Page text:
Samsung Gear VR
Virtual reality goggles were everywhere at CES, but none more than Samsung’s Gear VR headset that uses one of the company’s Galaxy smartphones for its display. I sat through a demo in Samsung’s booth in which you ride a virtual roller coaster while sitting in chairs that simulate the ride’s movement and vibration, and I have to admit it was shockingly realistic. It may be obvious to your eyes that you’re looking at a smartphone, but your brain still leaves your stomach behind when the roller coaster drops down some steep track.
The good news for photographers and videographers is that the conversation around VR seems to be changing. Whereas marketers used to just talk about the technical capabilities of headsets (and let’s face it, they still will if you give them a chance) we seem to have reached the point where everyone realizes that VR content will be what drives the market. Riding roller coasters at trade shows is fun, but tools that give individual content creators the ability to create unique VR experiences or immersive films should really open up creative possibilities.
The Big Guns: VR’s about to get a lot better, but Oculus Rift and HTC Vive are high-end systems for early adopters
Innovation is very important, but I also think it can be overrated, if nothing tangible gets productized as a result of the effort put in. In many cases, maturity — not innovation — is what makes products real.
In the case of Virtual Reality (VR) the industry is now reaching a point where we can almost grasp maturity. We can see it coming; it is inevitable.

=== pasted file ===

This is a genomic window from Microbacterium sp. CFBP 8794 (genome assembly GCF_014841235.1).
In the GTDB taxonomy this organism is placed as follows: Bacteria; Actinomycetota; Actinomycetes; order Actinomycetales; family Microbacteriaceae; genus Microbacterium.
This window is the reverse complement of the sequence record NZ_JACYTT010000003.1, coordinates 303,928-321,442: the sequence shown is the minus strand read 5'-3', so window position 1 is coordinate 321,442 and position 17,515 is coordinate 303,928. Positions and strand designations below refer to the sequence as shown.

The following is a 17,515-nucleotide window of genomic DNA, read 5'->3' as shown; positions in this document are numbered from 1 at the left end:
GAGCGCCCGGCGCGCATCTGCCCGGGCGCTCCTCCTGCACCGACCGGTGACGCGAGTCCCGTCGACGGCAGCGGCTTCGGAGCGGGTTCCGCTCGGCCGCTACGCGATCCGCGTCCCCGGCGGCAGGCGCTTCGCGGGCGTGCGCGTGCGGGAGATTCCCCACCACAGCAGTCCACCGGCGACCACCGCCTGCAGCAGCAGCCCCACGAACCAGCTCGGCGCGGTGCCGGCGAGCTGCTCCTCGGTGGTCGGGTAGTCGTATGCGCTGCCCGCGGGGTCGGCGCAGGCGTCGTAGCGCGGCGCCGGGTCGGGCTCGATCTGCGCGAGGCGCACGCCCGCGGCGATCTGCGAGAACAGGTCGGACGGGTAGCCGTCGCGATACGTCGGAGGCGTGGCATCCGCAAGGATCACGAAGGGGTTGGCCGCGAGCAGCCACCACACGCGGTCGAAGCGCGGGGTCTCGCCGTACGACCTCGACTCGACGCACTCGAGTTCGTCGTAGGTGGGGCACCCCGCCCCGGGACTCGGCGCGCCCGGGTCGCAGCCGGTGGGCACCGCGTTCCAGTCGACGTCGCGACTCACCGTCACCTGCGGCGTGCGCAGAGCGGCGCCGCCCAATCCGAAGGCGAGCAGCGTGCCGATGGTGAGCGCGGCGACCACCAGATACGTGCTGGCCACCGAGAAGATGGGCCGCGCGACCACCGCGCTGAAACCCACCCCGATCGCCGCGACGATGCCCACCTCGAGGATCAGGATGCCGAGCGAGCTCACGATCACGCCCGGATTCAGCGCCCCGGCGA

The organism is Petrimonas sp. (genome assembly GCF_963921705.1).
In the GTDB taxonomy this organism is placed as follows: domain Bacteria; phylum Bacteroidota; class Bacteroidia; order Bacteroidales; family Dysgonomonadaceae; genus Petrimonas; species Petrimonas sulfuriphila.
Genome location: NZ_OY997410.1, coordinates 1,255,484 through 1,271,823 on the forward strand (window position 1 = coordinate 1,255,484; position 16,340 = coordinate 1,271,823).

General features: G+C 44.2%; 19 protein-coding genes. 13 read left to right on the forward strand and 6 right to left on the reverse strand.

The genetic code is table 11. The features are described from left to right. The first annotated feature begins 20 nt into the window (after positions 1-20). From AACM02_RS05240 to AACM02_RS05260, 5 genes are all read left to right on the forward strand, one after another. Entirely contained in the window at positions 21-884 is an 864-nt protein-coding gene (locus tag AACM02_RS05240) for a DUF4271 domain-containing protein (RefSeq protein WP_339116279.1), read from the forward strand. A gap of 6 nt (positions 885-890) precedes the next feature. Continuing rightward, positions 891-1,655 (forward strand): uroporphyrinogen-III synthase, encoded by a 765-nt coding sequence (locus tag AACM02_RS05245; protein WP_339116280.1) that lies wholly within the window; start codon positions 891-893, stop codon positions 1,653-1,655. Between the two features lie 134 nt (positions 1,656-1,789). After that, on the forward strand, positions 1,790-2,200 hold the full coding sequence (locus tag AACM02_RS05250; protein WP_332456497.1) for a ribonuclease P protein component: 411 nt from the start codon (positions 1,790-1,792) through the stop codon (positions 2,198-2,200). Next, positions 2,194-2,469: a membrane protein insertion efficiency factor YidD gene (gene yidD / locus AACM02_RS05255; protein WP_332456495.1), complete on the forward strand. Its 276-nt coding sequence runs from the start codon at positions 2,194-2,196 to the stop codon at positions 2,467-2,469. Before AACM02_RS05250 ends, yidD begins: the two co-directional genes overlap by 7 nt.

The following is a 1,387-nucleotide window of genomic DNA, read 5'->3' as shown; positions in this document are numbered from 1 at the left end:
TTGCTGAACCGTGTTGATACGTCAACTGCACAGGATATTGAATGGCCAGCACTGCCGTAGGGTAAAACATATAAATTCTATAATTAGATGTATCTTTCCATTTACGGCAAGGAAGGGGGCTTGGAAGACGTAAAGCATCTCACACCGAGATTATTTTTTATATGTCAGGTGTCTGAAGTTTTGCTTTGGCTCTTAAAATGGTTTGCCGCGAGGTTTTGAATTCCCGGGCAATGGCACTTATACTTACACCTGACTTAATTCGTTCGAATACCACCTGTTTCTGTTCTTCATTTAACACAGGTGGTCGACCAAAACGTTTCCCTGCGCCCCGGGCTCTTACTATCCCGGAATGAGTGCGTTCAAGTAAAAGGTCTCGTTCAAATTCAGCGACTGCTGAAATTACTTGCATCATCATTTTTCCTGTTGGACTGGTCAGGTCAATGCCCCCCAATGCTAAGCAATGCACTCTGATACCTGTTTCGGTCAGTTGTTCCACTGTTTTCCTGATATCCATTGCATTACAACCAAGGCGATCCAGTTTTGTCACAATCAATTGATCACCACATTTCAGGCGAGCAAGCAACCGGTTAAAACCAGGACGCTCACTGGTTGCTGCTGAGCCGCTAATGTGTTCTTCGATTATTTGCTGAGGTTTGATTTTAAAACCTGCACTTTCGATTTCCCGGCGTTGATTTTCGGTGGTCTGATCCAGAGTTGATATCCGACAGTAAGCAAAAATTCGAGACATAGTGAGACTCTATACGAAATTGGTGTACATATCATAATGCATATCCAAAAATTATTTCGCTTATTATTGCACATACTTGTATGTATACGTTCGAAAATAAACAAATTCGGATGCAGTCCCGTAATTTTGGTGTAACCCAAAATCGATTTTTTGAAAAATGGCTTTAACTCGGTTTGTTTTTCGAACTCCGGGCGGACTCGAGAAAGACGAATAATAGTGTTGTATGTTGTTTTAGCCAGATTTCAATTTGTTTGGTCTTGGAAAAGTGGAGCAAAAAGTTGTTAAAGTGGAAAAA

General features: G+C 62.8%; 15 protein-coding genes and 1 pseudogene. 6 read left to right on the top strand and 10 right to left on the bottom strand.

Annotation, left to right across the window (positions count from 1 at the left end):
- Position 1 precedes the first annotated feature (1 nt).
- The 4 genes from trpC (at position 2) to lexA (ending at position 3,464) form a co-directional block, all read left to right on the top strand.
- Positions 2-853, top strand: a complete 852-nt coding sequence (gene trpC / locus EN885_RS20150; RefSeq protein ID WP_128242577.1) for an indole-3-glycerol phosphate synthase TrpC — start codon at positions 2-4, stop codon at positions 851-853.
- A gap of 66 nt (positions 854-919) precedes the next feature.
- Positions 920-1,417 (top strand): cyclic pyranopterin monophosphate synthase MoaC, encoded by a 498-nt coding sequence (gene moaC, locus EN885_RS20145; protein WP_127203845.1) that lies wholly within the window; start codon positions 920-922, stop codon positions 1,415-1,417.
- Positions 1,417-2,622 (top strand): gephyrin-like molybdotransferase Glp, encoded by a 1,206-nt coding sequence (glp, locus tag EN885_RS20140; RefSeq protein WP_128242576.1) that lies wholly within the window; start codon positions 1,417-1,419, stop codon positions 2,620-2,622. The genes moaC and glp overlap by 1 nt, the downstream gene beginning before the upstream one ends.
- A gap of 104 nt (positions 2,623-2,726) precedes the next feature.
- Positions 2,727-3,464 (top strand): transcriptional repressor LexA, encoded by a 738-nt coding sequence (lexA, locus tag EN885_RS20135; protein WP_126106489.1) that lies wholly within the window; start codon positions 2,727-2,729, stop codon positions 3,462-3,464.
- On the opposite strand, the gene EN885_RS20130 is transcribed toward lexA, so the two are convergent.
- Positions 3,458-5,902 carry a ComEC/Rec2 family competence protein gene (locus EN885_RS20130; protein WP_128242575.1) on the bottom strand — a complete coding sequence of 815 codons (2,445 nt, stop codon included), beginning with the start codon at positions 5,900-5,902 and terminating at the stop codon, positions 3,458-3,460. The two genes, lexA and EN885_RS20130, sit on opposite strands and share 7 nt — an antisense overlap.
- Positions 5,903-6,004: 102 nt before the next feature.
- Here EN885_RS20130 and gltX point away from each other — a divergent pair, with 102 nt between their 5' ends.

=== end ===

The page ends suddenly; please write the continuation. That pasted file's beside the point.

Your average consumer may not be able to afford it for perhaps five or ten years, with current prices at $600 per headset not counting supporting equipment (such as a powerful GPU-intensive PC or gaming console) but the writing is on the wall.
VR gaming will be a legitimate form of entertainment, at least among middle class people, before the decade is over.
We need to ask ourselves about what the potential societal implications of widespread VR technology are now, before it actually becomes a cultural phenomenon — just as we deal with the impact of smartphones, tablets and other mobile devices on our culture today.
Modern smartphones have been on the market for almost a decade, but we have only started to understand their impact on human behavior.
Oculus has dominated the VR conversation for years, and with good reason — its hardware and software solutions have routinely been the best. I remember putting a rickety pair of VR ski goggles on my head in a hotel room back in 2013, and it blew me away. Now, the first consumer-ready version is on its way for $600 (£499 or AU$649) in March.
Well, $600 plus a gaming PC that can handle it. The price and pre-order announcement of Rift cast a shadow over the whole show, by design. Is VR not for the common person anymore? Is it a tech toy only? My answer: of course it’s not for everyone. How many people have hardcore gaming PCs?